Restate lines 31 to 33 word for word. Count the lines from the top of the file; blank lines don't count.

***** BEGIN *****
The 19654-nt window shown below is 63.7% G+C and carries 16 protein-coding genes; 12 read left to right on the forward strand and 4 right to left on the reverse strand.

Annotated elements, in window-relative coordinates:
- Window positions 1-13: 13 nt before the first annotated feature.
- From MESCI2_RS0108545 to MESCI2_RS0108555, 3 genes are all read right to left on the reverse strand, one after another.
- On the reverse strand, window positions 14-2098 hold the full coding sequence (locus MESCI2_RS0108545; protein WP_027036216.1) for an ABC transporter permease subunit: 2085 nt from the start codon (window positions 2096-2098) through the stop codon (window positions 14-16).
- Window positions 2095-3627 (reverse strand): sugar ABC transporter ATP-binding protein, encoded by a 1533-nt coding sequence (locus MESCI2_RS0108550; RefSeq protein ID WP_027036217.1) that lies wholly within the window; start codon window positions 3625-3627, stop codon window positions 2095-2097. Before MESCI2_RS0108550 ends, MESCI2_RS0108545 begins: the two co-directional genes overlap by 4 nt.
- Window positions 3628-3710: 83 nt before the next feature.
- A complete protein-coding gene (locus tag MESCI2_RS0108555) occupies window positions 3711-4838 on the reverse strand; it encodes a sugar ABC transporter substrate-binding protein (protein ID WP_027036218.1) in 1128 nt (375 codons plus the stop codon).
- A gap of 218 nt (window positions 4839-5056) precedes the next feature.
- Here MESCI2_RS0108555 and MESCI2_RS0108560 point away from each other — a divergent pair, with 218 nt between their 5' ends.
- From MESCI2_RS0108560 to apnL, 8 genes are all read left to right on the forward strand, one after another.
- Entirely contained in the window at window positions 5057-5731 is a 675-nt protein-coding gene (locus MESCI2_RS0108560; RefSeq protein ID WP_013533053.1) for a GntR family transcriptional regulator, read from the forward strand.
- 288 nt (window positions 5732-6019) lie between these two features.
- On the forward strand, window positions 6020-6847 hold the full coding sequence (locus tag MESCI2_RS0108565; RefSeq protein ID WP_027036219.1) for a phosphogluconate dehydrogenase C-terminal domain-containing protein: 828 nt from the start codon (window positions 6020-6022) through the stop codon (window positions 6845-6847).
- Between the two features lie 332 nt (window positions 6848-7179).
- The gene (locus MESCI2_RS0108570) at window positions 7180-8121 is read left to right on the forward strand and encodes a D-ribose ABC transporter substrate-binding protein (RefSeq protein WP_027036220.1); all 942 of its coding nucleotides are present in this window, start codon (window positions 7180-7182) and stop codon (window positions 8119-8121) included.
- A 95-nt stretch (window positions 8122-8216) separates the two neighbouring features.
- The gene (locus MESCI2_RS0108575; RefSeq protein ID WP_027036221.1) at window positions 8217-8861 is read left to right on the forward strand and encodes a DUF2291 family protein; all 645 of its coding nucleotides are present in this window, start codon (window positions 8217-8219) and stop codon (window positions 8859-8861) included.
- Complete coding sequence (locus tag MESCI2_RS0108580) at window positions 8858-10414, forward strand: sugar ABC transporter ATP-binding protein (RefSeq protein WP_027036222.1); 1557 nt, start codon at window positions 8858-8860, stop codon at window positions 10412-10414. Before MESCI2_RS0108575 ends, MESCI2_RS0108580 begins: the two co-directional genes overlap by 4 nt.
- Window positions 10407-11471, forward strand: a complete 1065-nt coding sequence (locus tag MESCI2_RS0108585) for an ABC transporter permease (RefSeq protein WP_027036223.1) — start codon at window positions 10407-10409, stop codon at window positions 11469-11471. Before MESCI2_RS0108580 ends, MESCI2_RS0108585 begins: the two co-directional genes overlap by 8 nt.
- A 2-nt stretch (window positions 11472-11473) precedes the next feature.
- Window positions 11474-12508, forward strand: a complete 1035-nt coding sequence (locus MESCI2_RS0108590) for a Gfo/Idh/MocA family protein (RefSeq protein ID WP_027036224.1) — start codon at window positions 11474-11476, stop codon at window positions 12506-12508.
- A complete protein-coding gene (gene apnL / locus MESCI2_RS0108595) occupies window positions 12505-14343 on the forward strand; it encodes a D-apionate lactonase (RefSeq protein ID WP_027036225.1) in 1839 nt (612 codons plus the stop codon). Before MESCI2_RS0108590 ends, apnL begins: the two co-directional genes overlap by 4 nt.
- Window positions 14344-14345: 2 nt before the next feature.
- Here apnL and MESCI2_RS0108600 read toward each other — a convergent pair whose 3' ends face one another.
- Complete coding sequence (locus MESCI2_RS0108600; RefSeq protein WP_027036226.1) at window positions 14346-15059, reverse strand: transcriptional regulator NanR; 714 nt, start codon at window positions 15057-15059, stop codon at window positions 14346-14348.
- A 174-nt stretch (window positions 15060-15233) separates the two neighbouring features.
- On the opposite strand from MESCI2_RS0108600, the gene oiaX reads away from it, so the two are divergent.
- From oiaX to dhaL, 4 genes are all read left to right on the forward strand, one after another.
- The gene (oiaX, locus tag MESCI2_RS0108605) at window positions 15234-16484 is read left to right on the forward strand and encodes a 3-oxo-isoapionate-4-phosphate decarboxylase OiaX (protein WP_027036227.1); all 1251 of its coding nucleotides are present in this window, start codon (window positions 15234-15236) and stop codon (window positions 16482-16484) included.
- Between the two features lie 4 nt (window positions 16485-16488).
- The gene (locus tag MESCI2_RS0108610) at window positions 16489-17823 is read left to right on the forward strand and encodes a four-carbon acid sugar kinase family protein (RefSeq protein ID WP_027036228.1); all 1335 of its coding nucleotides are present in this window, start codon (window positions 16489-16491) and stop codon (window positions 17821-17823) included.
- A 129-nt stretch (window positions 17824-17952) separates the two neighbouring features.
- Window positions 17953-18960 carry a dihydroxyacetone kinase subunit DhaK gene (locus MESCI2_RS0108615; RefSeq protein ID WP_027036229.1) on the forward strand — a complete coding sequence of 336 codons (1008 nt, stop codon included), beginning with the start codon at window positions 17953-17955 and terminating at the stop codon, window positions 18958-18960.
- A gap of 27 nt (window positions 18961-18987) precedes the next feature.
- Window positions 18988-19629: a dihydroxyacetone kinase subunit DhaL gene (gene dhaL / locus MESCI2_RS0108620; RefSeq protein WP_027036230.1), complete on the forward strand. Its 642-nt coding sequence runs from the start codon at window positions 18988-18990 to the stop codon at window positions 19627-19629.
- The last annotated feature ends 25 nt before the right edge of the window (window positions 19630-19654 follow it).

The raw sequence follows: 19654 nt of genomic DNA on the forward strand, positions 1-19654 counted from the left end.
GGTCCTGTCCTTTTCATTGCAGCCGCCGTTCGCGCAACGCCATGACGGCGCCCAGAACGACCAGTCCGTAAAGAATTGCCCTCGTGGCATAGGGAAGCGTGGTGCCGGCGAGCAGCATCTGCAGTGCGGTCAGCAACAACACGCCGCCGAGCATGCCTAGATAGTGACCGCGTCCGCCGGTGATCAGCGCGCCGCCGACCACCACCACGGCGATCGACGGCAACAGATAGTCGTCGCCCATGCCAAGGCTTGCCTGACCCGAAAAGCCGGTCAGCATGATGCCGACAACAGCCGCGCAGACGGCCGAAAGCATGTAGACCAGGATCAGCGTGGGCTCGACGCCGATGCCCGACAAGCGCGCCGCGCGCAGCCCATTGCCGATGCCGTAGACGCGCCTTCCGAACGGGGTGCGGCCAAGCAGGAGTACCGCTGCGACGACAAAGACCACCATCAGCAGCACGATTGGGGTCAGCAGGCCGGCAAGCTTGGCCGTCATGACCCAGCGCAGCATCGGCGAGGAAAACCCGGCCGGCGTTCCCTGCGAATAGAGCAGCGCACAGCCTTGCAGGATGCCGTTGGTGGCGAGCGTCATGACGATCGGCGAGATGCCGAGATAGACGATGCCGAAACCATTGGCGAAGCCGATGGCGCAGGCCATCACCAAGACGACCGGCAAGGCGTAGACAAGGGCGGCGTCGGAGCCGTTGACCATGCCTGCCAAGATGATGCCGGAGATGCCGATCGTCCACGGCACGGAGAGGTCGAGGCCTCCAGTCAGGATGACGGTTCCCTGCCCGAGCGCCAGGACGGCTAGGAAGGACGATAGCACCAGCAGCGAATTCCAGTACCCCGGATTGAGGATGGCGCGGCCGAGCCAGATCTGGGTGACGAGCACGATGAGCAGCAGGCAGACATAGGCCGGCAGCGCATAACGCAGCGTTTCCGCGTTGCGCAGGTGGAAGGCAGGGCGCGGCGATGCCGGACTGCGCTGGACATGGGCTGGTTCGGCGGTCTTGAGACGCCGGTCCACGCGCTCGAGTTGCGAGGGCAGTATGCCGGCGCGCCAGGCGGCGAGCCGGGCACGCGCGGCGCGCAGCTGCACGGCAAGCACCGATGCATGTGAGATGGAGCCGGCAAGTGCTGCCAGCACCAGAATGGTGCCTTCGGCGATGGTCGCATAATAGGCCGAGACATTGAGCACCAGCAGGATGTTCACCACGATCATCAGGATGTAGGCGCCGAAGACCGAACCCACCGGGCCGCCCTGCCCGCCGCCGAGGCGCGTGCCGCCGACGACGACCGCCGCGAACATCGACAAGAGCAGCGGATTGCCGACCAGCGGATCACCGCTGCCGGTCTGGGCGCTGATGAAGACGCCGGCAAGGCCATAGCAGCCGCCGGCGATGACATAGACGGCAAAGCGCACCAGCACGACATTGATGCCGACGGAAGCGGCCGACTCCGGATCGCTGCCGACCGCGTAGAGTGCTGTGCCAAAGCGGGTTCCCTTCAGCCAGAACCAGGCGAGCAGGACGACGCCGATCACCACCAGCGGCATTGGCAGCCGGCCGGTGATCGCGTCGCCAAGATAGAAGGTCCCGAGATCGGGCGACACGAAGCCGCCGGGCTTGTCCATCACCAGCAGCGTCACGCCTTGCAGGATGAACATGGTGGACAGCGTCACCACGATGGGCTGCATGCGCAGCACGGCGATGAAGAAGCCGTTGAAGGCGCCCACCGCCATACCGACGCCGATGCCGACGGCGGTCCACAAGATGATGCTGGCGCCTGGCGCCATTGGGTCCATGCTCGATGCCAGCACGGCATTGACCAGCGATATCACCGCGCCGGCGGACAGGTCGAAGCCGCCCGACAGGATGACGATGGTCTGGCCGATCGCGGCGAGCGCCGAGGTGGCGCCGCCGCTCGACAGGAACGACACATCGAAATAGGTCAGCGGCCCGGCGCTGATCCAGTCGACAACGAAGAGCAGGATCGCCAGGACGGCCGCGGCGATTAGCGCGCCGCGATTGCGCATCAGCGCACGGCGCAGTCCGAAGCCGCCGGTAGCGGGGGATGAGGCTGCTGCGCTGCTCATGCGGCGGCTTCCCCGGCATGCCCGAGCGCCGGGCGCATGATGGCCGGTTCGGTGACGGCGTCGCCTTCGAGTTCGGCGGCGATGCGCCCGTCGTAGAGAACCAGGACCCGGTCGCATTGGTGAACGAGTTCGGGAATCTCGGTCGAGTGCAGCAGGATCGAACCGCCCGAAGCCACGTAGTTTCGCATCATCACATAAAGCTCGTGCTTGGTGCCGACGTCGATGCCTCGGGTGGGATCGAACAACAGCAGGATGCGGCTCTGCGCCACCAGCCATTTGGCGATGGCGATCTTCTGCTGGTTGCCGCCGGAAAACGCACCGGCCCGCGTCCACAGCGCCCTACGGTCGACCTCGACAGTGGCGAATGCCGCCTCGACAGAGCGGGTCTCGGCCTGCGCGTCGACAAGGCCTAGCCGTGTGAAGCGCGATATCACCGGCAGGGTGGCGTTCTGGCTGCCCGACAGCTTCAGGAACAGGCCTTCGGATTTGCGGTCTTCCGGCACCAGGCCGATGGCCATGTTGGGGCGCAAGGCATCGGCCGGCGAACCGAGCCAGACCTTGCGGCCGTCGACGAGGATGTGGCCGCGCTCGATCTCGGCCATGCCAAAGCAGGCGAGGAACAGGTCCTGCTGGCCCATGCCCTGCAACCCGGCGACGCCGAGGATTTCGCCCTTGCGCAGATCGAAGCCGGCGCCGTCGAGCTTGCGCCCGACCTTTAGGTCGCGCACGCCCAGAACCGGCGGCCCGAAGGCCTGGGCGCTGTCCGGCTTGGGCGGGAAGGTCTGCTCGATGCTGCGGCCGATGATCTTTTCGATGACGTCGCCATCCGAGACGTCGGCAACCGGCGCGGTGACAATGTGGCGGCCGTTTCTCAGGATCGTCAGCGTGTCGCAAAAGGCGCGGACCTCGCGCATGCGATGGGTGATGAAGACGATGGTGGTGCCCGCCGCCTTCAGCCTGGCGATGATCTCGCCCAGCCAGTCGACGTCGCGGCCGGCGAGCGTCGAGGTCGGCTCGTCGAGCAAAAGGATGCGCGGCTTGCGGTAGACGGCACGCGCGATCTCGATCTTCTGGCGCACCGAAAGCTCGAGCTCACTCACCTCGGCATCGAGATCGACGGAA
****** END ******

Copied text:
- Between the two features lie 4 nt (window positions 16485-16488).
- The gene (locus tag MESCI2_RS0108610) at window positions 16489-17823 is read left to right on the forward strand and encodes a four-carbon acid sugar kinase family protein (RefSeq protein ID WP_027036228.1); all 1335 of its coding nucleotides are present in this window, start codon (window positions 16489-16491) and stop codon (window positions 17821-17823) included.
- A 129-nt stretch (window positions 17824-17952) separates the two neighbouring features.